Background: Good clinical results have been reported for both surgical and conservative treatment of rotator cuff tears. The primary aim of this randomized controlled trial was to compare functional and radiologic improvement after surgical and conservative treatment of degenerative rotator cuff

  20. Evaluation of the functional results after rotator cuff arthroscopic repair with the suture bridge technique

    Directory of Open Access Journals (Sweden)

    Alberto Naoki Miyazaki

    Full Text Available ABSTRACT OBJECTIVE: To evaluate the results of arthroscopic treatment of large and extensive rotator cuff injuries (RCI that involved the supra and infraspinatus muscles using the suture bridge (SB technique. METHODS: Between July 2010 and November 2014, 37 patients with RCI who were treated with SB technique were evaluated. The study included all patients with a minimum follow-up of 12 months who underwent primary surgery of the shoulder. Twenty-four patients were male and 13 were female. The mean age was 60 years (45-75. The dominant side was affected in 32 cases. The most common cause of injury was trauma (18 cases. The mean preoperative motion was 123°, 58°, T11. Through magnetic resonance imaging, 36 fatty degenerations were classified according to Goutallier. Patients underwent rotator cuff repair with SB technique, which consists of using a medial row anchor with two Corkscrew(r fibertape(r or fiberwire(r at the articular margin, associated with lateral fixation without stitch using PushLocks(r or SwiveLocks(r. RESULTS: The mean age was 60 years and mean fatty degeneration was 2.6. The mean range of motion (following the AAOS in the postoperative evaluation was 148° of forward elevation, 55° in lateral rotation and medial rotation in T9. Using the criteria of the University of California at Los Angeles (UCLA, 35 (94% patients had excellent and good results; one (2.7%, fair; and one (2.7%, poor. CONCLUSION: Arthroscopic repair of a large and extensive RCI using SB technique had good and excellent results in 94% of the patients.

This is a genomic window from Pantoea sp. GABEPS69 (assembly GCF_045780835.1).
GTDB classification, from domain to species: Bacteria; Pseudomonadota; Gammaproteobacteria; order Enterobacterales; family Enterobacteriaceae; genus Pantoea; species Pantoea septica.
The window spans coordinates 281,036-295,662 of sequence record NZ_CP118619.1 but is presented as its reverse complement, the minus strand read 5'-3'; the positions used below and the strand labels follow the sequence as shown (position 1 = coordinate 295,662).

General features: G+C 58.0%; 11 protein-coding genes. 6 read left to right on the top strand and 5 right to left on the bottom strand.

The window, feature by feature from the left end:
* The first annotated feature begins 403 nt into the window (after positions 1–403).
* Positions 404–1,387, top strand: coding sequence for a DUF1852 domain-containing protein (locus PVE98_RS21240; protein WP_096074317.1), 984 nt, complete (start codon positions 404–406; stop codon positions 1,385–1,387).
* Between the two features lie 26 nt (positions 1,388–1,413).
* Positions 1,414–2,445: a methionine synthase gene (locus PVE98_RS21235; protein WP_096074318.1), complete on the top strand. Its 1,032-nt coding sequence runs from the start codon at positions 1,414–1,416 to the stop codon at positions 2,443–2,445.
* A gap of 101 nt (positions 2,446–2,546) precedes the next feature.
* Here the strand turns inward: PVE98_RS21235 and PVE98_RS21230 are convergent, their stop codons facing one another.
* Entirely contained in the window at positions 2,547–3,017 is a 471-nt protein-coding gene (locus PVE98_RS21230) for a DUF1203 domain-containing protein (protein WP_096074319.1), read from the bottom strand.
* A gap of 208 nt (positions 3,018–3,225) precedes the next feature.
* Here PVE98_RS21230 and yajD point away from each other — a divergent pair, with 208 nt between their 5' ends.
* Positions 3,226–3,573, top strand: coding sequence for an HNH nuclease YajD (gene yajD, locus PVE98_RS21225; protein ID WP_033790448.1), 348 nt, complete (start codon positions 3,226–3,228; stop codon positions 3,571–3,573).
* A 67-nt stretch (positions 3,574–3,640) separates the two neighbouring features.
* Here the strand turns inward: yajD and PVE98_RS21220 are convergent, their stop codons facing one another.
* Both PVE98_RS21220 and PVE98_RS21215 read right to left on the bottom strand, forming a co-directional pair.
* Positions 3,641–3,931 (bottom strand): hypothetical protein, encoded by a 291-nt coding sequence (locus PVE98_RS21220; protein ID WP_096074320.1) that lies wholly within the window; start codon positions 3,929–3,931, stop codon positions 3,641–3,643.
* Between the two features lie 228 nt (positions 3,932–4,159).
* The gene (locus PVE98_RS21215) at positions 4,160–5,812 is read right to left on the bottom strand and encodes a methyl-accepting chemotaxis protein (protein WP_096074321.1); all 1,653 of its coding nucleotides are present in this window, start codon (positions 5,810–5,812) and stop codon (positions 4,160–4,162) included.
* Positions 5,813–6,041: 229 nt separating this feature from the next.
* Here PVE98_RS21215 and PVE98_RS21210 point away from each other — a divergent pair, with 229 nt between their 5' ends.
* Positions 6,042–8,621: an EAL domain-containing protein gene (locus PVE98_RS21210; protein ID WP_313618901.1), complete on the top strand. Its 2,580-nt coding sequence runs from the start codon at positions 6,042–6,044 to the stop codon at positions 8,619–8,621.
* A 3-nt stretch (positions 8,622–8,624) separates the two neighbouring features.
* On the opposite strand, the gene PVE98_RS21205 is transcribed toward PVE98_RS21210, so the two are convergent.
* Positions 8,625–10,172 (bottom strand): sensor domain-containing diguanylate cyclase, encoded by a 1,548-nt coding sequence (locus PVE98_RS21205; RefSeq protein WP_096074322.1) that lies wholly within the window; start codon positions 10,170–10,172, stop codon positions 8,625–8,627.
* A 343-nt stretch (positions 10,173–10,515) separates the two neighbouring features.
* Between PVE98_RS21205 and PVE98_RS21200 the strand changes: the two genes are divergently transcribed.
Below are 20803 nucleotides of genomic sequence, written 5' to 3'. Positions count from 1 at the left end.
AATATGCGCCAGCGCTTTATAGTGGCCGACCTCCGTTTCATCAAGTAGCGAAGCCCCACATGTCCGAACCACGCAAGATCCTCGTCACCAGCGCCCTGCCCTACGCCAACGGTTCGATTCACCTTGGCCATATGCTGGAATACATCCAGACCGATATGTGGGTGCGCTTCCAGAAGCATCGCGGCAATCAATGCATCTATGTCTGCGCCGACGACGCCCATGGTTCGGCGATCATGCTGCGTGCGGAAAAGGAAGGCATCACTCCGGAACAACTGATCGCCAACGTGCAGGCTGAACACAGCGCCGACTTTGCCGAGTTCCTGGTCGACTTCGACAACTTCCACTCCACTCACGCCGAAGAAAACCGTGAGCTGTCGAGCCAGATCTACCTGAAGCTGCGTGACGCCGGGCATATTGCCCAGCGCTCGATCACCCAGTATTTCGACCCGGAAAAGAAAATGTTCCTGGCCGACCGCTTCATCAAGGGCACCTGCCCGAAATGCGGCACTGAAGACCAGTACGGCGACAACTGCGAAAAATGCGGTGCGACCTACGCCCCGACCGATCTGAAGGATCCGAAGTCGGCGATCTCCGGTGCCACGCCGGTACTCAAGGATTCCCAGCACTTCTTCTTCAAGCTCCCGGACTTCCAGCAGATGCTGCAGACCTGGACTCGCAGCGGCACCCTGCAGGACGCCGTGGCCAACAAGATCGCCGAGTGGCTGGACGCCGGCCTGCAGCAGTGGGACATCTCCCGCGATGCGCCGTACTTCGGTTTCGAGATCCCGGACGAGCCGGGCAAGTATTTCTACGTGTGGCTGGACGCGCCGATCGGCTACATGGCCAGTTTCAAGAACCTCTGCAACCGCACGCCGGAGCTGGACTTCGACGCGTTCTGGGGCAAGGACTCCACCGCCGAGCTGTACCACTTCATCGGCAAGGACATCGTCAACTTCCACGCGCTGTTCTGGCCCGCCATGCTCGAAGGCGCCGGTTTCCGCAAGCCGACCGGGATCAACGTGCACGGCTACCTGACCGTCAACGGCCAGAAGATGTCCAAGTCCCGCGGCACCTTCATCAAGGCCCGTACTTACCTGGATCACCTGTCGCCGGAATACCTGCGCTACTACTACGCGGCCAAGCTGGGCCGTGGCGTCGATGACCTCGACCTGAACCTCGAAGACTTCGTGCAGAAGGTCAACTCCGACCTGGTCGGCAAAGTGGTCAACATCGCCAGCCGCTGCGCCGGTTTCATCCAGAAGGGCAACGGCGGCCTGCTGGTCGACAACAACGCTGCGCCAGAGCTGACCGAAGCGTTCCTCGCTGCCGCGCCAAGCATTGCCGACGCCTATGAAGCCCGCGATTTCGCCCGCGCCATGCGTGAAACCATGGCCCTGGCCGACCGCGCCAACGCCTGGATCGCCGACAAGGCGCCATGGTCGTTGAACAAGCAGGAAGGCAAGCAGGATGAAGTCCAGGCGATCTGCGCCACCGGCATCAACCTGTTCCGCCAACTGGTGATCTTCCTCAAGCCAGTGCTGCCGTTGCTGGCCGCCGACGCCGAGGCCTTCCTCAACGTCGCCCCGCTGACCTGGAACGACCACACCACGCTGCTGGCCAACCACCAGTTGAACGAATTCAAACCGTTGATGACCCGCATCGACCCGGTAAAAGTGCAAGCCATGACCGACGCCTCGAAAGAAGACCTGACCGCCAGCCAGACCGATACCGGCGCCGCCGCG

1. The influence of intraoperative factors and postoperative rehabilitation compliance on the integrity of the rotator cuff after arthroscopic repair.

    Science.gov (United States)

    Ahmad, Shahrulazua; Haber, Mark; Bokor, Desmond J

    2015-02-01